"I see more student engagement. I see more students feeling comfortable and becoming involved in the discussion and the thinking process," explains Tourini.
This is not the new math that became popular in the 1960s. This is new new math -- memorization is no longer emphasized. Neither are the mechanics of addition, subtraction, multiplication and division. Instead, children are encouraged to use language and problem solving skills to find answers to problems. And the answers don't have to be exact. That's all made new math pretty controversial.
"I think that they own it more," says Tourini. "They understand it more than just having to memorize x and y."
Proponents of the new system say it's not the math that's new, it's the teaching method.
"We know more about learning today than we did 20, 30 years ago," says Fran Curcio, who helped develop the new curriculum. "And we know more about teaching than we did 20, 30 years ago."
Curcio believes it keeps kids more engaged.
"It's the problem that presents a situation that allows children learners to think about 'What do I need, what do I know, what do I need to find out?'" she says. "And then they employ the tools of computation to solve the problem."
But other mathematicians just hate new math, and believe it will not prepare students for college.
"There is a feeling among...a substantial part of the college and math research communities that some of what went on was that the baby got thrown out with the bath water," said Dr. Sylvain Cappell, a mathematician at NYU's Courant School of Mathematics.
"Look, we can't change the fact that mathematics is hard. It's hard for mathematicians too," Cappell said. "One should approach math with a sense of play and a sense of fun as well as with the knowledge that it takes rigorous work. But it can't just be feely-touchy. There is hard work to be done."
Mathematicians are so concerned about new math that more than 200 of them took out a full-page ad in the Washington Post imploring Education Secretary Richard Riley to withdraw the department's endorsement of it.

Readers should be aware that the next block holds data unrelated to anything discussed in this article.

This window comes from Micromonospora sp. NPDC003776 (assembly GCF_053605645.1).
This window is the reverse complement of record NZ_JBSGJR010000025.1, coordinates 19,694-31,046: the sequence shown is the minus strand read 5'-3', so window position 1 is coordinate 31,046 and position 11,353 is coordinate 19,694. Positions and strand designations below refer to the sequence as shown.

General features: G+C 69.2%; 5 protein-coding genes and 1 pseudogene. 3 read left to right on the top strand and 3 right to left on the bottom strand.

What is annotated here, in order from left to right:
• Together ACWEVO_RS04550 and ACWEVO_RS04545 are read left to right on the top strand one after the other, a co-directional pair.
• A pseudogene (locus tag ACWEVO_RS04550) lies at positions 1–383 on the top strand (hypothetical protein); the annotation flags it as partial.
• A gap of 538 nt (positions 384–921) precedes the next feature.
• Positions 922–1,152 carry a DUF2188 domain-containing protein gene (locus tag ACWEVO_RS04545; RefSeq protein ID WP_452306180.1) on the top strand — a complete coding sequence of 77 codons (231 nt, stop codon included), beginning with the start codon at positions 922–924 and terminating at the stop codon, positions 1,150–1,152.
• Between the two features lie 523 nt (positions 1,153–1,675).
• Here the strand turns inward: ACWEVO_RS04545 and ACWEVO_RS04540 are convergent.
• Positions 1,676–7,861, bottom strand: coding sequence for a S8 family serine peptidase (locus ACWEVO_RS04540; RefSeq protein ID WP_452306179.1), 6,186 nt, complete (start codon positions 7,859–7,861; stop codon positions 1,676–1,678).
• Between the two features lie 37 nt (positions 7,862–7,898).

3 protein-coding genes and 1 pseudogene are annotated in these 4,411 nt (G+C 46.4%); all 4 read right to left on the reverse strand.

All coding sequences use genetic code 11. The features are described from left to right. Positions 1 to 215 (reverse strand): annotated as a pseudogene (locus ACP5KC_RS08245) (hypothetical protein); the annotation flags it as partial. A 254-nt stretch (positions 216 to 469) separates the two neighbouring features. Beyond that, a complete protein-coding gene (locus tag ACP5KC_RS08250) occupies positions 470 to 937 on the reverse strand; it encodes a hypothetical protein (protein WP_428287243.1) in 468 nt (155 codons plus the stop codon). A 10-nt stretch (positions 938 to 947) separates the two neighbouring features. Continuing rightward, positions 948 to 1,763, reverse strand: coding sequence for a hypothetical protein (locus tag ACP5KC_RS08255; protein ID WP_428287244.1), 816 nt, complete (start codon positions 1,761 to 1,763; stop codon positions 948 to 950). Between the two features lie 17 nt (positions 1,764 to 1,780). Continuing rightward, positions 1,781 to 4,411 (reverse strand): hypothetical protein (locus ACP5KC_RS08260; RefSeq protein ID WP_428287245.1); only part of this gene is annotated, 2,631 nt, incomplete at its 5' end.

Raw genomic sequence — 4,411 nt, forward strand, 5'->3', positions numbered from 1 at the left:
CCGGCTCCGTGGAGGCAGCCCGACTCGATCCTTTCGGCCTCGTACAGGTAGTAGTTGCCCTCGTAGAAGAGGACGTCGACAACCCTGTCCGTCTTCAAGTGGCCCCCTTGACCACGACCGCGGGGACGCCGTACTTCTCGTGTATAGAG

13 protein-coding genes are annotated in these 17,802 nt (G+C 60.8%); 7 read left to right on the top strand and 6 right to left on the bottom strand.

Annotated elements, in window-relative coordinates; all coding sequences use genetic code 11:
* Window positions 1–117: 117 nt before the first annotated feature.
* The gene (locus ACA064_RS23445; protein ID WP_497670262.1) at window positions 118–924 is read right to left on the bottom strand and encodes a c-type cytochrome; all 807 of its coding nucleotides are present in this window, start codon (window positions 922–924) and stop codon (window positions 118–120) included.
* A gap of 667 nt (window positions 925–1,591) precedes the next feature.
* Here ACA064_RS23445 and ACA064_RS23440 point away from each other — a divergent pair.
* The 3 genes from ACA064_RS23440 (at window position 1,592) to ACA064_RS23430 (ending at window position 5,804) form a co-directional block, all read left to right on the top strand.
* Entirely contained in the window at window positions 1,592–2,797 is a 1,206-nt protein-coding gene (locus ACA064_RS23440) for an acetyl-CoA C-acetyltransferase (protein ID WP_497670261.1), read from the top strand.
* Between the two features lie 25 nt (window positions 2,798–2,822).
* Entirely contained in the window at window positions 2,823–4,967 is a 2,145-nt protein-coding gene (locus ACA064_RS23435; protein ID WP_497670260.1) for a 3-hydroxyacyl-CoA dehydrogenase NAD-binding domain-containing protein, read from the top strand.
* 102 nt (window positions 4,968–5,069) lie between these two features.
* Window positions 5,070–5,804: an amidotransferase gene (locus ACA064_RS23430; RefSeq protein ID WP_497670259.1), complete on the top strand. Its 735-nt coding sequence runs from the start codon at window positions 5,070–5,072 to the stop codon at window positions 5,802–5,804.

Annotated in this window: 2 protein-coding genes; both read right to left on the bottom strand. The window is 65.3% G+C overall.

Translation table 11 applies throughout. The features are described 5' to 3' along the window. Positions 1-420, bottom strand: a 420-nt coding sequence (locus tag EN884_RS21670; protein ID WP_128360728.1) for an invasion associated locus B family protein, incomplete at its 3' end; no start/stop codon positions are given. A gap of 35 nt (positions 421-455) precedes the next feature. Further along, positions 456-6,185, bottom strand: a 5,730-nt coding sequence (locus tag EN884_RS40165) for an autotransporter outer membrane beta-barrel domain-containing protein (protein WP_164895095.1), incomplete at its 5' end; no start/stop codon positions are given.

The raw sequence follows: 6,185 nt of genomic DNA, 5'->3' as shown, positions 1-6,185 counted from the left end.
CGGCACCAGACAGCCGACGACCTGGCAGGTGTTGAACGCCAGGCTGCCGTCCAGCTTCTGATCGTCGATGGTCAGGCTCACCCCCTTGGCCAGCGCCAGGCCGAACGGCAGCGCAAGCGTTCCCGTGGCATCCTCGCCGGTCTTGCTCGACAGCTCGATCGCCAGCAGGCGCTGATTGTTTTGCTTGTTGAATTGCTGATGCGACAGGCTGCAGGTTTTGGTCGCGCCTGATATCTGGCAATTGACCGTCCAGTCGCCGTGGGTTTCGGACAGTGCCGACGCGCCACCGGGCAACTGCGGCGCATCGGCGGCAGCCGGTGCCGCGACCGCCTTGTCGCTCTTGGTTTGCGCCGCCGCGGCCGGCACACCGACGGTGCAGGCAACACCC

Then there are parents like Elizabeth Carson. She's not concerned -- she's outraged.
"It's not a matter of not understanding and it's not a matter of being adverse to what the thrust of the program is. It's a matter of identifying that there is a clear deficiency in these programs in terms of the development of basic skills. It seems silly that...parents and others have to ask and demand and force the schools to teach children basic skills."
Carson's son Nicholas is a student in one of New York City's best school districts. Fearing her son wasn't being challenged, Carson led a crusade to get the new math curricuum thrown out. She began supplementing Nicholas' regular homework with a tutor to teach old-fashioned mathematics after school.
"Our children are caught in the middle of this. Our children, some of us feel, in a sense are guinea pigs. Our children are being sacrificed to a kind of experimentation."
No one from Carson's school district would to speak to CBS News to respond to her charges. Other school districts caught in the controversy maintain parents often don't understand the program. For Curcio, the objective now is to find some middle ground.
"We all want to accomplish the same thing," says Curcio. "That is to improve the mathematics curriculum, improve the success rate, and help children to feel good about themselves in the study of mathematics so they'll go on to study more."
In apparent acknowledgment of the criticism, the National Council of Teachers of Mathematics voted last month to revise its standards. As one official put it, the new bottom line is, "get the right answer."